“These bills were templates for what we wanted to see in immigration,” said Senate Amy Klobuchar, a Minnesota Democrat who co-sponsored I-Squared and the Start-Up Act. “They are helpful because they bring a business focus to immigration.”
Congressional consensus on the principles of tech’s must-haves empowers the industry to act as a chief lobbyist for the overall bill. Tech has become a “favored child” in the push for a revision of immigration laws, said Scott Corley, executive director of Compete America, a coalition that represents companies and trade associations on immigration.
“It has been an endless source of frustration over 10 years, and it has taken some time for tech leaders to realize this, but if you care about high-skilled workers, you have to care about broader immigration reform,” said Steve Case, the CEO of Revolution LLC and a co-founder of AOL Inc.
Case also served on President Barack Obama’s jobs council and has testified about immigration issues facing tech. “The political dynamic is such that none of the specifics get passed without being part of a bigger bill,” he said.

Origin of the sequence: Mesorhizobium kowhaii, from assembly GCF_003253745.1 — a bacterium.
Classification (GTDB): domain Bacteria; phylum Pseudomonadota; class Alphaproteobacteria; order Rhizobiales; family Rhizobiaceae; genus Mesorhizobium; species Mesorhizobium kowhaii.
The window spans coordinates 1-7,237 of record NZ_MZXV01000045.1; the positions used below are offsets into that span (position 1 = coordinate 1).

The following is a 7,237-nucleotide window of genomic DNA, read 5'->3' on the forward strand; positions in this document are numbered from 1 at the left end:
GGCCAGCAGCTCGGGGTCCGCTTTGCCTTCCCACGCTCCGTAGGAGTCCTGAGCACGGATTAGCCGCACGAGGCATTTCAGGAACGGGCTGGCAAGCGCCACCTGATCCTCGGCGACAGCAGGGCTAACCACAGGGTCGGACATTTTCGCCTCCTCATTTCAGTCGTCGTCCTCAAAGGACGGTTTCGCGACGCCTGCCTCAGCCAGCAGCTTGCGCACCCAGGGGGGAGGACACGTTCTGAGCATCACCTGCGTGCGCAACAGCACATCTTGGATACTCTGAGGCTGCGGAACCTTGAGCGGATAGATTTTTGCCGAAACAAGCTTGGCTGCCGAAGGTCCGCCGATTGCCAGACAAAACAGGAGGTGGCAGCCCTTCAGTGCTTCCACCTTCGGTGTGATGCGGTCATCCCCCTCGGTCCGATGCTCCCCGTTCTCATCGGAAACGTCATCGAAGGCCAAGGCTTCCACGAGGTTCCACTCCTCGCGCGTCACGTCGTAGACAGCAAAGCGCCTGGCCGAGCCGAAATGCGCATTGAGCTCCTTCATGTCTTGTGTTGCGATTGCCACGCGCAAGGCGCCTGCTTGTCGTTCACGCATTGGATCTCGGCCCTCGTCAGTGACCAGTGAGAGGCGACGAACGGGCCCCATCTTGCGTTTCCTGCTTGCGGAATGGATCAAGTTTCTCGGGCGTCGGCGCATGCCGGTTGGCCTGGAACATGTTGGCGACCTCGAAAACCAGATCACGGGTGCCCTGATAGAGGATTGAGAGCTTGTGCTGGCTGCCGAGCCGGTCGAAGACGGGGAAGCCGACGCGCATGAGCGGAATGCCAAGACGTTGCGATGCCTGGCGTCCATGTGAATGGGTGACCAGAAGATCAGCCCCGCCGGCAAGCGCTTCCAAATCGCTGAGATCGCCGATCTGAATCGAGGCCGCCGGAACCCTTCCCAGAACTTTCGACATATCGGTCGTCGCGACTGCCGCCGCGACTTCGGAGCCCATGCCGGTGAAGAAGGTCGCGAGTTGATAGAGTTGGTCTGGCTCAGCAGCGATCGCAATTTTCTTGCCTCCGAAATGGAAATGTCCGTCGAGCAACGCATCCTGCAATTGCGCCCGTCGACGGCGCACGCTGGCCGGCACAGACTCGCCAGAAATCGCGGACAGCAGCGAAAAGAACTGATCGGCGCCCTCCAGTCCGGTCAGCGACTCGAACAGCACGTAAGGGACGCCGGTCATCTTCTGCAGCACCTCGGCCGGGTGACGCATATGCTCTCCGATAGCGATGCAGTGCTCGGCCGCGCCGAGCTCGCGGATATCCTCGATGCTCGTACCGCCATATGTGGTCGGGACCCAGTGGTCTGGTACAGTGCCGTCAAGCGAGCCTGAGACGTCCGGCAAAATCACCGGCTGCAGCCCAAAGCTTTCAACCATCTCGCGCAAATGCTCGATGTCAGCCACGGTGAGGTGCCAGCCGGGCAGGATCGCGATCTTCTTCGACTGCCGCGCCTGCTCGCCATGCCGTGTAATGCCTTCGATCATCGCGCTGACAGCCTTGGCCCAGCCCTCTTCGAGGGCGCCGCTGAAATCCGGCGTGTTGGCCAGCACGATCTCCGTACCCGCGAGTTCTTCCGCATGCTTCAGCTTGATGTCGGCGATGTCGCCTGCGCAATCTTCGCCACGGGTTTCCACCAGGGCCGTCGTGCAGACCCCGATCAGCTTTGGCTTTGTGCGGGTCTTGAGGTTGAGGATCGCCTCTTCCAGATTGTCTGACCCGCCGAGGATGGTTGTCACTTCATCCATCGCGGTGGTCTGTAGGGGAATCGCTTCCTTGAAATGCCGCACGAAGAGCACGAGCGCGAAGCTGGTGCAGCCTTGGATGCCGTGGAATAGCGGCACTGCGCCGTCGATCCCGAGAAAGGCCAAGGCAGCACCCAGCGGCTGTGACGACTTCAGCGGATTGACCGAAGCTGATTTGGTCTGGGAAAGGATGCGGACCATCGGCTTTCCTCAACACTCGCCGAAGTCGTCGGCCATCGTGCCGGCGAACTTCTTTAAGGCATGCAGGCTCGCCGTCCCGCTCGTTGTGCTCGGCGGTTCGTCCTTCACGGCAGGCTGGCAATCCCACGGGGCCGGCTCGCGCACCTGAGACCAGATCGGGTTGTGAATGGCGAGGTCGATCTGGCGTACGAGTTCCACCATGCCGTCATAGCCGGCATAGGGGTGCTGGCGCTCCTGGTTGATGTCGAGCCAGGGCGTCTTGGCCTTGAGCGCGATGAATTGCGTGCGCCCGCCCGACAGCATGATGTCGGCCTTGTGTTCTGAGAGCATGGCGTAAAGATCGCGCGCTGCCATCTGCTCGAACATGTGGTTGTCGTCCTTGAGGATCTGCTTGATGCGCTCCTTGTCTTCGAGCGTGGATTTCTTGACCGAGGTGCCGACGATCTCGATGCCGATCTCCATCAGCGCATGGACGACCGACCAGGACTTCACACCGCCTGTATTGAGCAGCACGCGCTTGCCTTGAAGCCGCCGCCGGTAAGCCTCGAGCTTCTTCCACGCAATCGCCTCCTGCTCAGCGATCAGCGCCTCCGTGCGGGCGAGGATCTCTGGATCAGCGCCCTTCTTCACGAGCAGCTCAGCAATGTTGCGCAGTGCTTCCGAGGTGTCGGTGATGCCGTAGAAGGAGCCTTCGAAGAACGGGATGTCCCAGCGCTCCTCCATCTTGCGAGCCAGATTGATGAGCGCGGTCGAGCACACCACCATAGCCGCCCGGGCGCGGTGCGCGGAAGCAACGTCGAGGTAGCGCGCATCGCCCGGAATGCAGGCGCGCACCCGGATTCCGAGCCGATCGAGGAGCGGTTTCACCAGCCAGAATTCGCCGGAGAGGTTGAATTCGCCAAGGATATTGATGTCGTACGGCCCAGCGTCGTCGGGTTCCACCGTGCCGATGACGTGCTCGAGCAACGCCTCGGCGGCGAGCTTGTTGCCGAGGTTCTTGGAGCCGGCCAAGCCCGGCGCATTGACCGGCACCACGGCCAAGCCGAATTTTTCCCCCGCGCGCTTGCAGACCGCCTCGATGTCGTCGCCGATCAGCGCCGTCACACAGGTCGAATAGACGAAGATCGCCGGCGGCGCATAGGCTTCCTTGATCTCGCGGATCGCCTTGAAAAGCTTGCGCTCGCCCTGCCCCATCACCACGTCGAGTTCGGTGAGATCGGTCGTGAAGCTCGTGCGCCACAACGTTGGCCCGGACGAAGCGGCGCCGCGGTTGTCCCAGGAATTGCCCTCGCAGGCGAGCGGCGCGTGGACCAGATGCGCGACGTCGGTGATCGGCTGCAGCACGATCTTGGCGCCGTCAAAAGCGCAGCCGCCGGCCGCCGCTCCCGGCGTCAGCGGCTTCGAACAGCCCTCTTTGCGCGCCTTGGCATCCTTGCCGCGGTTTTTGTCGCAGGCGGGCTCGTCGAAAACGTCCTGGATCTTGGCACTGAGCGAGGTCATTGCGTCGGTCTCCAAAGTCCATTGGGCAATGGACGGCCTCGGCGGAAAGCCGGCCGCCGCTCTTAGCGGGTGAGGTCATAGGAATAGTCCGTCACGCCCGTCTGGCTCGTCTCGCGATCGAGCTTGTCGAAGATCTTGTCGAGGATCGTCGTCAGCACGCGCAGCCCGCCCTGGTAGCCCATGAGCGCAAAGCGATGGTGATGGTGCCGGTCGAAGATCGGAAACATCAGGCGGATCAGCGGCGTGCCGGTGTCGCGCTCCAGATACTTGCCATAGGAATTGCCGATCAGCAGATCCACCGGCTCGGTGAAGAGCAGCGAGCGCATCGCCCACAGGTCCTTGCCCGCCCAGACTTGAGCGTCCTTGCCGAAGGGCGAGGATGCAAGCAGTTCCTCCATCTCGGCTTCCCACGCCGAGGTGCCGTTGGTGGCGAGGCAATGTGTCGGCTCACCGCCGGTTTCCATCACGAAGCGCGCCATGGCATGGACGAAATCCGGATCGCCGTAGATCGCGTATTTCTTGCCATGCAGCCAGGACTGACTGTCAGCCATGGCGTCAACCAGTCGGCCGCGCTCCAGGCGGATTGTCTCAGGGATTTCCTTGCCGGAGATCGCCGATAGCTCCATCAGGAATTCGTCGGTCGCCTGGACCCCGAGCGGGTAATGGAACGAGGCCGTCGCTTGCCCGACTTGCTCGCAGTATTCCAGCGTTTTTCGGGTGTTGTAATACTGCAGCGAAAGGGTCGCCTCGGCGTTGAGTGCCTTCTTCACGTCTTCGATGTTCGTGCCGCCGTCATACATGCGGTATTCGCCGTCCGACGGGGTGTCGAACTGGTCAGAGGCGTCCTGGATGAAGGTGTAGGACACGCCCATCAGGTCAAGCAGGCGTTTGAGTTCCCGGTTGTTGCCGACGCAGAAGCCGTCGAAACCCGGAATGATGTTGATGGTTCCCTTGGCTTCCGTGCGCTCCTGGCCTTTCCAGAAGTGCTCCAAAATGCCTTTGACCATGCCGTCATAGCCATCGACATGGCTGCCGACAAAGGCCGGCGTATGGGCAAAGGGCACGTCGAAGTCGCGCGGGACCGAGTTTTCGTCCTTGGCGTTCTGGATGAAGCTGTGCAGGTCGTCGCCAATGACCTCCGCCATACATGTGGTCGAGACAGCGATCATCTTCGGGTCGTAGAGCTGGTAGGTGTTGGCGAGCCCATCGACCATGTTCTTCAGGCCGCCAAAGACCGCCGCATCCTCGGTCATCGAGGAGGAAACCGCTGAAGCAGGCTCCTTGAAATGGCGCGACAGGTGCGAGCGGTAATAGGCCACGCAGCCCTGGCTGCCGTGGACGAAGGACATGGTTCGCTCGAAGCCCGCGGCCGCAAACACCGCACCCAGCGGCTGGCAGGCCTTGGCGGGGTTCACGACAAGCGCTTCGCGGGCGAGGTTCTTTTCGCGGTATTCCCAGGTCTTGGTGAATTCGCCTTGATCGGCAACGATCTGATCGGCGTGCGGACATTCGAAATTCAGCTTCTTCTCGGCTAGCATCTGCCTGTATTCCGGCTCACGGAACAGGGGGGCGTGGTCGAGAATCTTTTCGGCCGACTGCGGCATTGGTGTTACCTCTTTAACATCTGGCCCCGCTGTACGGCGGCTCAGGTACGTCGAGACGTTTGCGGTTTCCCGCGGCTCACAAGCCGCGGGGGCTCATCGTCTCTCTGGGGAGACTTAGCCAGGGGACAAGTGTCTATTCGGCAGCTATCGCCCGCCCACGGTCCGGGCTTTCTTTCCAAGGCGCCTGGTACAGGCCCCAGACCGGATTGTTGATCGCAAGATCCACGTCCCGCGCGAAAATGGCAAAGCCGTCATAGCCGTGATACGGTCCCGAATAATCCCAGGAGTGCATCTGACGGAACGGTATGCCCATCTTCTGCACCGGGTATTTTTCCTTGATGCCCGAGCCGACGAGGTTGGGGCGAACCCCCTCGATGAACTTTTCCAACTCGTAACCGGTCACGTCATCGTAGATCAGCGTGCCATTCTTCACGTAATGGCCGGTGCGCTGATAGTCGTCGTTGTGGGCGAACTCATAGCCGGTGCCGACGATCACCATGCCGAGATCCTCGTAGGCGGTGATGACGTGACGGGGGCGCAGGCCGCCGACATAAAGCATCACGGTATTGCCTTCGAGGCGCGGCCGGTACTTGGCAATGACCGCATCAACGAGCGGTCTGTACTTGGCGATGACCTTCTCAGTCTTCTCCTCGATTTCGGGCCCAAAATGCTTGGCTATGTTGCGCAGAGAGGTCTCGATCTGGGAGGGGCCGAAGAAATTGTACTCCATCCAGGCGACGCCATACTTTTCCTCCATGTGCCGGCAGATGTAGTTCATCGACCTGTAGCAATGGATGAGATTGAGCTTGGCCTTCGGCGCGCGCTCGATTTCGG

Until now, tech leaders and trade groups have been beset by bad timing and bad breaks.
In 1998, Microsoft, Intel and other companies persuaded Congress to increase the number of H-1B visas from 65,000 to 115,000 and then to 195,000 as computer companies were rapidly growing. Then the dot-com bubble burst and economy dipped, resulting in a glut of qualified technology workers and H-1B visas that were left unused.
Congress made no move to extend the temporary visa increase, and it reverted to 65,000 in 2004, though that year Congress did approve an additional 20,000 visas for foreign nationals holding a master’s or doctoral degree from a U.S. university.
As the economy picked up, tech trade groups resumed lobbying Congress to let them hire more foreign-born workers, including a failed push to persuade Congress to let companies apply for H-1Bs that hadn’t been used during the slow economy.
Microsoft Chairman Bill Gates met with congressional leaders in 2006 to urge them to increase the number of visas available. That effort failed. In 2007, President George W. Bush led the “grand bargain” on immigration, an effort that didn’t include many outside voices or allow for amendments.
Burned by the failure of a broad rewrite of immigration laws, technology companies tried to go it alone by focusing only on their need for skilled workers. In each of the past five years, they tried and failed to win additional visas.